Continuing as a group of three
Continuing as a group of three

Looking back maybe I should have headed off immediately on my own at that point as it wasn’t long before I left them behind and headed off on my own anyway; I could possibly have saved a minute or more.  I don’t remember exactly when it was but I think they dropped off my tail going up the Raveley Road climb, which although short enough, it does reach a decent gradient towards the top.  This is the kind of terrain that I like and I powered up there overtaking a few more riders on my way up and possibly a couple more on the way down.

From there on in the ride went out into the Cambridgeshire fens which are extremely flat but extremely exposed.  So the tour made it’s way for the next 50 km between empty fields with appropriate head, side or tail wind and small villages with people sat out cheering us on, enjoying the action and catching some rays.  The route even managed to include a road more akin to a farm track, that as riders we took into our stride as if it were a section of pavé from a Belgian spring classic.

Pushing on to the finish alone
Pushing on to the finish alone

Then it was up out of the fens into Farcet before riding on to Yaxley, my home and the home of Yaxley Riders.  The support through both of these villages was excellent, especially for those of us wearing the now famous, Yaxley Riders jersey.  My family were there to support me on the roadside by the Three Horseshoes pub along with a decent crowd of others and although certainly tiring I rode fast and proud along Main Street and up the hill past the Yaxley Church.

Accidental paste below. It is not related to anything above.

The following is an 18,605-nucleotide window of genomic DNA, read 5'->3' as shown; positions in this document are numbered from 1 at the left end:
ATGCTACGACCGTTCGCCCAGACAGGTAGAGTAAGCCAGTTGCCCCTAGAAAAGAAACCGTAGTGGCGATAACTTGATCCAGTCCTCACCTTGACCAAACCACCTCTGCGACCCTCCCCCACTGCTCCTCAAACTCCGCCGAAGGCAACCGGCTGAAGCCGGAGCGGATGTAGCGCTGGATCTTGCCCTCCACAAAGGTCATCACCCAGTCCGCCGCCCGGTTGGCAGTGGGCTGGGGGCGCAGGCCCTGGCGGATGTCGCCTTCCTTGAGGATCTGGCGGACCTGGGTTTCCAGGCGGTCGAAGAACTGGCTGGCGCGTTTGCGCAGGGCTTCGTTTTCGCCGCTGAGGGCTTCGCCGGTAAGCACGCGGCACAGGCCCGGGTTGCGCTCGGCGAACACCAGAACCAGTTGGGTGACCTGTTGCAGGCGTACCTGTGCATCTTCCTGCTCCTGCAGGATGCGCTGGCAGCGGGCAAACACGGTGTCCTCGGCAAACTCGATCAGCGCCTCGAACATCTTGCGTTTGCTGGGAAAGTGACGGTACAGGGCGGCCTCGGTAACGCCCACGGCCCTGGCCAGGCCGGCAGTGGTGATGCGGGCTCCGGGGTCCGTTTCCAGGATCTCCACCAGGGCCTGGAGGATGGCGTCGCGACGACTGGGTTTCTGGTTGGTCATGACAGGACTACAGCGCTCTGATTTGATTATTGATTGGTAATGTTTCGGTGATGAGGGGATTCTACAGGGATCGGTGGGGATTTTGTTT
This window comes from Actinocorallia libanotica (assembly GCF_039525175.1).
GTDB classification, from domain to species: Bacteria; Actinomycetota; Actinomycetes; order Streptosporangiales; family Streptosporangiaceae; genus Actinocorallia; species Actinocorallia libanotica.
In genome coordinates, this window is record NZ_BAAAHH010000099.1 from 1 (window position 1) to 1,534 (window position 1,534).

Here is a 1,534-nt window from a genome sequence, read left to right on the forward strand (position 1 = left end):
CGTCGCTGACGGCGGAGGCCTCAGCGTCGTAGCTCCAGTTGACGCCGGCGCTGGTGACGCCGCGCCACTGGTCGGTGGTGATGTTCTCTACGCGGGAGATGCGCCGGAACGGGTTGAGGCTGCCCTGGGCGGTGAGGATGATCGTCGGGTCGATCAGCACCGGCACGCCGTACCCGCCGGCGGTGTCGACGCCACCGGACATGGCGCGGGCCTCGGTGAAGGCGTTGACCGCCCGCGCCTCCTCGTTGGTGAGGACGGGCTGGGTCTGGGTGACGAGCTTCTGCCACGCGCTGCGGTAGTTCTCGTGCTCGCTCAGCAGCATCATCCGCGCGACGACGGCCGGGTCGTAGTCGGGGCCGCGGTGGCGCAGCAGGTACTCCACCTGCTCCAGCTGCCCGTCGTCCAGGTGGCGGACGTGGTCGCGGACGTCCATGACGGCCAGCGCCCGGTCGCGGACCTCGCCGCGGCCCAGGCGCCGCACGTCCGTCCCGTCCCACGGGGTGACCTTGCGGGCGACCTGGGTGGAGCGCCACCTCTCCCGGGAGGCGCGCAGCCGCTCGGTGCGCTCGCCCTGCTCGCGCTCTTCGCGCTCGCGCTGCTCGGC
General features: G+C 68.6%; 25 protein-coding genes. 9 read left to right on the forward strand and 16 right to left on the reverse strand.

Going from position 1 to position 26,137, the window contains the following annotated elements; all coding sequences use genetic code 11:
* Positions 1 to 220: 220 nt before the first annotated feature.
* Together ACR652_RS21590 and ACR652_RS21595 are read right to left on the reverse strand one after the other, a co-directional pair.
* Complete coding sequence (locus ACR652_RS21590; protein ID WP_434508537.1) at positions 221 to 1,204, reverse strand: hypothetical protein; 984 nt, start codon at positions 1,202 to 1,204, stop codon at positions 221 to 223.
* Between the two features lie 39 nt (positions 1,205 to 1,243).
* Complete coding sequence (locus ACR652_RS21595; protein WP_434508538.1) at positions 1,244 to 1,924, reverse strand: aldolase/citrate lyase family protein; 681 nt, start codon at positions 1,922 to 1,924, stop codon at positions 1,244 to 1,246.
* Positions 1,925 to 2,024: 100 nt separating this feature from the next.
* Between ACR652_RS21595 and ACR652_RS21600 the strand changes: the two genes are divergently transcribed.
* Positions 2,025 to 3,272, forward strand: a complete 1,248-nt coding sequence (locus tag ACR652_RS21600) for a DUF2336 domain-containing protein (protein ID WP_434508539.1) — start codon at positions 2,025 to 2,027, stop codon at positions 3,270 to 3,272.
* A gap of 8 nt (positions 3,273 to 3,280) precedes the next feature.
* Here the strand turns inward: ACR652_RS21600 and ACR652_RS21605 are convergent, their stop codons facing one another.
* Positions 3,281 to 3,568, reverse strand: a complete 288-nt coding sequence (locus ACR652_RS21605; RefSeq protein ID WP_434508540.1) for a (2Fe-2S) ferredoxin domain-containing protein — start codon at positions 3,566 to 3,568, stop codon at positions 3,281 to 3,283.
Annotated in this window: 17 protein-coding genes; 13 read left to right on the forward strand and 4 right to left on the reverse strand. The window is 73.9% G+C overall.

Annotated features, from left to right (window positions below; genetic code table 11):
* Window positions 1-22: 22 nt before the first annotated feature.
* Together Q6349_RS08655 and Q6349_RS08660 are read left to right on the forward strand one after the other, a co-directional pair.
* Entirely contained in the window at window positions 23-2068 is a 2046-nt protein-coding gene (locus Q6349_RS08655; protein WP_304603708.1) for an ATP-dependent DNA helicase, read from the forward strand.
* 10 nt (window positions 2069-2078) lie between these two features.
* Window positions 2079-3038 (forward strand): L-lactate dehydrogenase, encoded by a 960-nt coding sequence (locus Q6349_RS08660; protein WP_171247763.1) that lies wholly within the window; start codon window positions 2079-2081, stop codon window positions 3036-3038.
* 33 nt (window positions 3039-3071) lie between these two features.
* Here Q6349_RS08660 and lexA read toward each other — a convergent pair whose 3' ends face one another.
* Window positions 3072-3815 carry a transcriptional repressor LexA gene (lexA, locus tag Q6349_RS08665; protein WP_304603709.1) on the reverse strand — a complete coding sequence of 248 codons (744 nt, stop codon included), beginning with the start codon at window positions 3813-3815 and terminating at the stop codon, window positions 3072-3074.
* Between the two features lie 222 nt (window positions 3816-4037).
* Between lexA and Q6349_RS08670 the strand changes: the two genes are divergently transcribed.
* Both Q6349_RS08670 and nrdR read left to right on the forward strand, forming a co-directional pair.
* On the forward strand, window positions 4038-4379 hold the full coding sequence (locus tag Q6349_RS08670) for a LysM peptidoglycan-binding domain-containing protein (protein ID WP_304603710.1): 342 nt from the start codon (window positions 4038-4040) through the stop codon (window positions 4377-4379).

From here there was just another 10 km to the finish line back at the Showground and although I had to slow slightly for the hill just out of Haddon, I determined to push as hard as I could for this last few km to pick up a few more places and avoid as much as possible dropping any myself.  With this clear in my mind I upped my pace which had dropped from the early 35+ km/h to a more tired 28 km/h, managing now to maintain the 33 km/h that eventually became my overall average.  Crossing the line with a final time of 4:09:13 which if you take into account the delay in the starting of my pen becomes 4:01:38; a time which I am very proud of.

Crossing the finish line
Crossing the finish line

So all that’s left now is for me to thank the organisers for putting on an excellent event, thank the residents and local councils for allowing it to happen and for coming out and supporting us and particular thanks to my wife and kids for their support throughout the weekend.  Oh and a little wait for the release of the finalised results.